"Under the rush of his [Asbury's] utterance, people sprang to their feet as if summoned to the judgment bar of God."
— Biographer Ezra Tipple

Some today might call him a workaholic. Or maybe just utterly dedicated. English-born Francis Asbury certainly had the numbers: during his 45-year ministry in America, he traveled on horseback or in carriage an estimated 300,000 miles, delivering some 16,500 sermons. He was so well-known in America that letters addressed to "Bishop Asbury, United States of America" were delivered to him.

And the result of all this labor and fame? He put American Methodism on the denominational map.

Rapid ordination

Asbury was born into a working-class Anglican family; he dropped out of school before he was 12 to work as a blacksmith's apprentice. By the time he was 14, he had been "awakened" in the Christian faith.

He and his mother attended Methodist meetings, where soon he began to preach; he was appointed a full-time Methodist preacher by the time he was 21. In 1771, at a gathering of Methodist ministers, John Wesley asked, "Our brethren in America call aloud for help. Who are willing to go over and help them?" Asbury volunteered.

When in October 1771, Asbury landed in Philadelphia, there were only 600 Methodists in America. Within days, he hit the road preaching but pushed himself so hard that he fell ill that winter. This was the beginning of a pattern: over the next 45 years, he suffered from colds, coughs, fevers, severe headaches, ulcers, and eventually chronic rheumatism, which forced him off his horse and into a carriage. Yet he continued to preach.



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During the Revolutionary War, Asbury remained politically neutral. To avoid signing an oath disclaiming his allegiance to England and to dodge the American draft, he went into hiding for several months. "I am considered by some as an enemy," he wrote, "liable to be seized by violence and abused." By war's end, he had retained his credibility with the victorious Americans and was able to continue his ministry among them.

After the war, John Wesley ordained Englishman Thomas Coke as Wesley's American superintendent. Coke, in turn, ordained Asbury at the famous Baltimore "Christmas Conference" of 1784, which gave birth to the American Methodist Episcopal Church. On Christmas Day, Asbury was ordained a deacon, the following day, an elder, and on December 27, a superintendent (against Wesley's advice, Asbury later used the term "bishop"). As Coke put it, "We were in great haste and did much business in a little time." Within six months, Coke returned to England, and thereafter, Asbury held the reins of American Methodism.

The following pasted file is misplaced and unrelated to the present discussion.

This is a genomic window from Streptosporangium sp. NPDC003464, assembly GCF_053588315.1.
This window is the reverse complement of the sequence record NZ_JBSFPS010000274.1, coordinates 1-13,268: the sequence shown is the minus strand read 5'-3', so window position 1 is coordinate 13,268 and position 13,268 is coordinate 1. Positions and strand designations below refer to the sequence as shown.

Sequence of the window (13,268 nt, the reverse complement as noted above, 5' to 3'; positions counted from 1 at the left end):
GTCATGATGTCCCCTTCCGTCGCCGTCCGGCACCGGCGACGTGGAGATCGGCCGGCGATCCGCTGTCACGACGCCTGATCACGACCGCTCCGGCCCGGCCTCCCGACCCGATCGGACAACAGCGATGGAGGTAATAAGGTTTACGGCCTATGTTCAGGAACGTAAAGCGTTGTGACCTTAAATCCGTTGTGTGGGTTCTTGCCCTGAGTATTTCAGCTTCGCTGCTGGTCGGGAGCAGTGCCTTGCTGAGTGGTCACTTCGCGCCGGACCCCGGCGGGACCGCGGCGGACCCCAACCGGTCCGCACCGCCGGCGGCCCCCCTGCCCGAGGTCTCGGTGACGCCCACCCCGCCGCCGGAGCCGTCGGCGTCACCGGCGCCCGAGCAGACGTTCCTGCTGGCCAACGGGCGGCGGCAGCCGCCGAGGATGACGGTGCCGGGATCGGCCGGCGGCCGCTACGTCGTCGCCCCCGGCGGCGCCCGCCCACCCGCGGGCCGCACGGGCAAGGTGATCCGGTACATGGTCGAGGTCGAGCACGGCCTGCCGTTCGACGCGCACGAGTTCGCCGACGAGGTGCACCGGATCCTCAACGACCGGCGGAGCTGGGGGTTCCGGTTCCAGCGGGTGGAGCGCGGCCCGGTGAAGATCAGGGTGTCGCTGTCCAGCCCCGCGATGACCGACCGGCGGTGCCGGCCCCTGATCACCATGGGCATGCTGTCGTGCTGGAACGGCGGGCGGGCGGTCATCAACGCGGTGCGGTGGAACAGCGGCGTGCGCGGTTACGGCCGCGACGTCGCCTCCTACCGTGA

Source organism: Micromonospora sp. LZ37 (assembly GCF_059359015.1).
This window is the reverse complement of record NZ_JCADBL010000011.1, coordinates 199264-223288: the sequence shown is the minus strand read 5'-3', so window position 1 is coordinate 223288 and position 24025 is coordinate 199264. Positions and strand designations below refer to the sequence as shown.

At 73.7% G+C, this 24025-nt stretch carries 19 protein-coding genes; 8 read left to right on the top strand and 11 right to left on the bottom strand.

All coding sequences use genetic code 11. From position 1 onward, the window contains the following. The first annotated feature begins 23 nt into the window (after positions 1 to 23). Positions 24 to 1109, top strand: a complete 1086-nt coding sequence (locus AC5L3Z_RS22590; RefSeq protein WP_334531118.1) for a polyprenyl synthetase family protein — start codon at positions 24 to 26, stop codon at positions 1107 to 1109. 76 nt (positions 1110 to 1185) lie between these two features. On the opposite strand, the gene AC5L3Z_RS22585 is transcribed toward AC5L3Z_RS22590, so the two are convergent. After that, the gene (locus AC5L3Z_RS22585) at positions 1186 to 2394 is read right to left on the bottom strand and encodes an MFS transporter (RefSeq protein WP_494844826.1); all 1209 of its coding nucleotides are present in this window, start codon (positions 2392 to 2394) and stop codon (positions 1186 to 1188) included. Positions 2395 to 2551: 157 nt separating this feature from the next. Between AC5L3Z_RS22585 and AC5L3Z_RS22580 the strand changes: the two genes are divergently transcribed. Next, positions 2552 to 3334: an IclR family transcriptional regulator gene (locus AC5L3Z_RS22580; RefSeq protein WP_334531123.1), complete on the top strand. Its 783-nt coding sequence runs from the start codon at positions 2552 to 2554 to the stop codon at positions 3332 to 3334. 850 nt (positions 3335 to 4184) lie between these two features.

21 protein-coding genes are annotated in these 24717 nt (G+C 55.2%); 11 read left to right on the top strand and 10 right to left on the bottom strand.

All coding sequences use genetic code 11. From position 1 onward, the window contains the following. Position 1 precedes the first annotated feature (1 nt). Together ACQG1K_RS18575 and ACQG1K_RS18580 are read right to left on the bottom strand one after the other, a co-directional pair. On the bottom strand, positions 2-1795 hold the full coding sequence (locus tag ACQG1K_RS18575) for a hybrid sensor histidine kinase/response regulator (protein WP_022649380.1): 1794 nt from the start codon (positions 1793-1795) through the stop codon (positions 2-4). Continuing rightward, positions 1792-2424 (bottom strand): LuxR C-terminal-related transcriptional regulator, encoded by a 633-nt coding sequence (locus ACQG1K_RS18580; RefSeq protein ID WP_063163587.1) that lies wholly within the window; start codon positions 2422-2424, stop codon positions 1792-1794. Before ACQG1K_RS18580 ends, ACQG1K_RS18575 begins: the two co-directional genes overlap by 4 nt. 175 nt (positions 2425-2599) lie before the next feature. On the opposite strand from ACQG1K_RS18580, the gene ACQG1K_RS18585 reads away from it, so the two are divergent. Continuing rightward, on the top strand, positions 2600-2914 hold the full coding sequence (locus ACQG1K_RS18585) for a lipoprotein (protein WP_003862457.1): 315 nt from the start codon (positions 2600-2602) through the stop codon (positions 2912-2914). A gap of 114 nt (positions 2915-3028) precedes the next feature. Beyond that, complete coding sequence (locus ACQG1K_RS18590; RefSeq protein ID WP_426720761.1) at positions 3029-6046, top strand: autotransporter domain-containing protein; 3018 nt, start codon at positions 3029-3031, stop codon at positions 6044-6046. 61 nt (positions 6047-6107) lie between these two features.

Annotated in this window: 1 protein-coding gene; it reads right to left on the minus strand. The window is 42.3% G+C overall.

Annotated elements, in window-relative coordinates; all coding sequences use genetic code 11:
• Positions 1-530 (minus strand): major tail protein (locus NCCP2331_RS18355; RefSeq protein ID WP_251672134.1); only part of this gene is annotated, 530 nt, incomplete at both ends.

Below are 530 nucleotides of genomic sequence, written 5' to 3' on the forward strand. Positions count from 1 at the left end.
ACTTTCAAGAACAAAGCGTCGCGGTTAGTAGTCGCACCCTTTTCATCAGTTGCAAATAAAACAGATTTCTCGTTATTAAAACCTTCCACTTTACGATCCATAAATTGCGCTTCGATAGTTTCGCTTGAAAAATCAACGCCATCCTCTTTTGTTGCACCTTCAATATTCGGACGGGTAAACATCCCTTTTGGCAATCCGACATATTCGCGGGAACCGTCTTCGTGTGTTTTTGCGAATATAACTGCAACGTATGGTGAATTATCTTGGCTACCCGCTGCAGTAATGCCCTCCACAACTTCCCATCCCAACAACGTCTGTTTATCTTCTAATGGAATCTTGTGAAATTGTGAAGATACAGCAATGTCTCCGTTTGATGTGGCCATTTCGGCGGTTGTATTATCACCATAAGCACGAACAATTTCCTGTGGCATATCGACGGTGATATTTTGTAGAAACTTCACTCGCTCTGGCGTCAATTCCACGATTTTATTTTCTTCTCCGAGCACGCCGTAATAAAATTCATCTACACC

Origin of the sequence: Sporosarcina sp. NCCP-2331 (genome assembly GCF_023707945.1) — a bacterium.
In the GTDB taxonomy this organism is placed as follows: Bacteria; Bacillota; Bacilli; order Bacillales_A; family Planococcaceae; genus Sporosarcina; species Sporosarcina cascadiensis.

Organizational man

Organization was Asbury's gift. He created "districts" of churches, each of which would be served by circuit riders—preachers who traveled from church to church to preach and minister, especially in rural areas. In the late 1700s, 95 percent of Americans lived in places with fewer than 2,500 inhabitants, and thus most did not have access to church or clergy.

This is one reason Asbury pushed for missionary expansion into the Tennessee and Kentucky frontier—even though his and other preachers' lives were constantly threatened by illness and Indian attacks. According to biographer Ezra Tipple, Asbury's preaching was more zeal than art, and highly effective. Tipple wrote there were occasions when "under the rush of his utterance, people sprang to their feet as if summoned to the judgment bar of God."

Though a school dropout, Asbury launched five schools. He also promoted "Sunday schools," in which children were taught reading, writing, and arithmetic.

Asbury didn't limit his work to administration and preaching. Asbury hated slavery and petitioned George Washington to enact antislavery legislation. "My spirit was grieved at the conduct of some Methodists," wrote Asbury, "that hire slaves at public places to the highest bidder, to cut skin, and starve them."

Asbury pushed himself to the end. After preaching what was to be his last sermon, he was so weak he had to be carried to his carriage. By then, though, Methodism had grown under his leadership to 200,000 strong. His legacy continued with the 4,000 Methodist preachers he had ordained: by the Civil War, American Methodists numbered 1.5 million.